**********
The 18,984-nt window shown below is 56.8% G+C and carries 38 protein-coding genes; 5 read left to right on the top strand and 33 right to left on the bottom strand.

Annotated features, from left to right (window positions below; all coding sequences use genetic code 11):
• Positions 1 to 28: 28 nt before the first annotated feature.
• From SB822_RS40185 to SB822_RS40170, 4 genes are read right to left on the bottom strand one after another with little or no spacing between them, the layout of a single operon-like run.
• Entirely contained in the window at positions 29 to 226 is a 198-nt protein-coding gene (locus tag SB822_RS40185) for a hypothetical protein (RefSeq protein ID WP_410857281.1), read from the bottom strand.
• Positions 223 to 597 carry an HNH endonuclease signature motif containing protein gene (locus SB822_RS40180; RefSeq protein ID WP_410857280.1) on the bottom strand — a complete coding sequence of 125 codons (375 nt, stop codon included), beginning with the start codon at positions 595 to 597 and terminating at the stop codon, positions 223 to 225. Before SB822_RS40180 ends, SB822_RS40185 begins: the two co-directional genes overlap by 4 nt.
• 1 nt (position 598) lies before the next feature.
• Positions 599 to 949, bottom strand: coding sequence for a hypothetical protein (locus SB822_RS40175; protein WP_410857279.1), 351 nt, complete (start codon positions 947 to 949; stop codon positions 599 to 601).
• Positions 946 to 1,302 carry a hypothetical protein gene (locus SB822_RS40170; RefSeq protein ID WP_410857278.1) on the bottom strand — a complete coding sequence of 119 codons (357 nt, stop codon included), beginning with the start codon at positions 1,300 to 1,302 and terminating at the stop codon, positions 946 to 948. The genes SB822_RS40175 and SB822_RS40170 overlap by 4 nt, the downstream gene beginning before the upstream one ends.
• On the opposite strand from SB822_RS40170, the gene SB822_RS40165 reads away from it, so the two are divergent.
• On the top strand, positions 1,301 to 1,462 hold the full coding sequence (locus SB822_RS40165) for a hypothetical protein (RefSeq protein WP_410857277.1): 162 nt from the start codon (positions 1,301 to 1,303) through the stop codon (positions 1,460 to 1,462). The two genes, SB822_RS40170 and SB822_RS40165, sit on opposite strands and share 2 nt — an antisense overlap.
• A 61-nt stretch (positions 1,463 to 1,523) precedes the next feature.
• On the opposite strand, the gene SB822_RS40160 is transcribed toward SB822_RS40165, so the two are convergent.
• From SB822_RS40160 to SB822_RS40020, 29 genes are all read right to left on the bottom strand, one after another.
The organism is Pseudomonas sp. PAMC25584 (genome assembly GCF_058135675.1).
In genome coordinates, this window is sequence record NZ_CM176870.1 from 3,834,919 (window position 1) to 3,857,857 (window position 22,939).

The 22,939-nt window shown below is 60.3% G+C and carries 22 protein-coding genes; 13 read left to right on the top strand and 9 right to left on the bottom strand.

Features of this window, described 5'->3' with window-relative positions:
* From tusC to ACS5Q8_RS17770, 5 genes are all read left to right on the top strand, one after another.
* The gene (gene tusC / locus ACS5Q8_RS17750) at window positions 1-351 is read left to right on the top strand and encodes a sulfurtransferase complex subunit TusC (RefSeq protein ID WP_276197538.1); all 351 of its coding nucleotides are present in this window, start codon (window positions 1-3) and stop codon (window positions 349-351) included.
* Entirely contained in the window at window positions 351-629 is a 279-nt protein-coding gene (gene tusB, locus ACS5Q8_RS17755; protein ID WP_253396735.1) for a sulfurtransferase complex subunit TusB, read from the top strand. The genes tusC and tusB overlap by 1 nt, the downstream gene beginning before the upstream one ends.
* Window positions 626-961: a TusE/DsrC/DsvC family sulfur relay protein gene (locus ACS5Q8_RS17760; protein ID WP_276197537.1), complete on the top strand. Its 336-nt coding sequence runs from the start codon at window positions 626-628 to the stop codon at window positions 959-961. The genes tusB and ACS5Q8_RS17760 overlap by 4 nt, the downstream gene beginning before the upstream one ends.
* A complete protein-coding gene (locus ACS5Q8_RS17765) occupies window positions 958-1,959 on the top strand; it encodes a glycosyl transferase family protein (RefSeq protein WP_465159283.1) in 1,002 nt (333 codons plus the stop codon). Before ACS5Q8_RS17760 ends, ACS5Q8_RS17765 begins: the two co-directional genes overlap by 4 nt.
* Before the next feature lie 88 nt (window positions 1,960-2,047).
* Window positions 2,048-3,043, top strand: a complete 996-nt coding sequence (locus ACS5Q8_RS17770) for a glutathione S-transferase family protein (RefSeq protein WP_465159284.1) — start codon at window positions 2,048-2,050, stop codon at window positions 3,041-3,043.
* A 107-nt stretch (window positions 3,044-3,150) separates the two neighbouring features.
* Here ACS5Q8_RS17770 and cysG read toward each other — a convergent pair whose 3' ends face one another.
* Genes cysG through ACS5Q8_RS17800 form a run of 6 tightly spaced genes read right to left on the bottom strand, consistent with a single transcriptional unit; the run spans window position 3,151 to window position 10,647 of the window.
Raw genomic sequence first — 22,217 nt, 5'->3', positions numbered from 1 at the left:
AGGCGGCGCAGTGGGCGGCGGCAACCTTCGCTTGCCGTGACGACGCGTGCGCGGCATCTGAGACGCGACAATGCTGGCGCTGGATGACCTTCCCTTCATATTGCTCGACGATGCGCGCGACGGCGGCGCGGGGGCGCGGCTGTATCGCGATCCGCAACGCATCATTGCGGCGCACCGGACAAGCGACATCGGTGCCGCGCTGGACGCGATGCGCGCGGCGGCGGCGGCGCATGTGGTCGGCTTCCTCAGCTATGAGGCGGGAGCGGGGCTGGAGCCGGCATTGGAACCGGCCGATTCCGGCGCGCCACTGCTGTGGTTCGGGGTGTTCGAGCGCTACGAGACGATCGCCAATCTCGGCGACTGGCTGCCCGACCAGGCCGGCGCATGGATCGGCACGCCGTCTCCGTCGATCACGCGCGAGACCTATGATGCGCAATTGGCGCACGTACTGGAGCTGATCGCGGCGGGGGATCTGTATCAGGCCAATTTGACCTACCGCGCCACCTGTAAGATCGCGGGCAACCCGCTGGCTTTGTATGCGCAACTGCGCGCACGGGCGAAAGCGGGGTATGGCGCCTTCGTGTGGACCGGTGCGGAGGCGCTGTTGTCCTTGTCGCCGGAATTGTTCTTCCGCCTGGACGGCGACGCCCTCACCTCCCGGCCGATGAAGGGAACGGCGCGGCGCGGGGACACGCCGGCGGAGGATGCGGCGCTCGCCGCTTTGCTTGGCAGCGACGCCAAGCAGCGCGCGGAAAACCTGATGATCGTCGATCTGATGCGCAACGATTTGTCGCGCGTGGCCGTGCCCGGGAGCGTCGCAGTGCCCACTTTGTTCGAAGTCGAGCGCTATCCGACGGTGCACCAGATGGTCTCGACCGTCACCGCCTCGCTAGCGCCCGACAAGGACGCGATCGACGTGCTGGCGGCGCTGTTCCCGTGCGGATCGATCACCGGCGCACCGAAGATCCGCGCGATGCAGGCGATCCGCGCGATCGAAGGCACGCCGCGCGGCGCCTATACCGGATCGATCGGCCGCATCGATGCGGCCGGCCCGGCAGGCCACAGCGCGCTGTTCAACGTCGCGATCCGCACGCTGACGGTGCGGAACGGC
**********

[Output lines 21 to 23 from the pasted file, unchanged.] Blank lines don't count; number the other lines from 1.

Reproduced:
* Entirely contained in the window at window positions 351-629 is a 279-nt protein-coding gene (gene tusB, locus ACS5Q8_RS17755; protein ID WP_253396735.1) for a sulfurtransferase complex subunit TusB, read from the top strand. The genes tusC and tusB overlap by 1 nt, the downstream gene beginning before the upstream one ends.
* Window positions 626-961: a TusE/DsrC/DsvC family sulfur relay protein gene (locus ACS5Q8_RS17760; protein ID WP_276197537.1), complete on the top strand. Its 336-nt coding sequence runs from the start codon at window positions 626-628 to the stop codon at window positions 959-961. The genes tusB and ACS5Q8_RS17760 overlap by 4 nt, the downstream gene beginning before the upstream one ends.
* A complete protein-coding gene (locus ACS5Q8_RS17765) occupies window positions 958-1,959 on the top strand; it encodes a glycosyl transferase family protein (RefSeq protein WP_465159283.1) in 1,002 nt (333 codons plus the stop codon). Before ACS5Q8_RS17760 ends, ACS5Q8_RS17765 begins: the two co-directional genes overlap by 4 nt.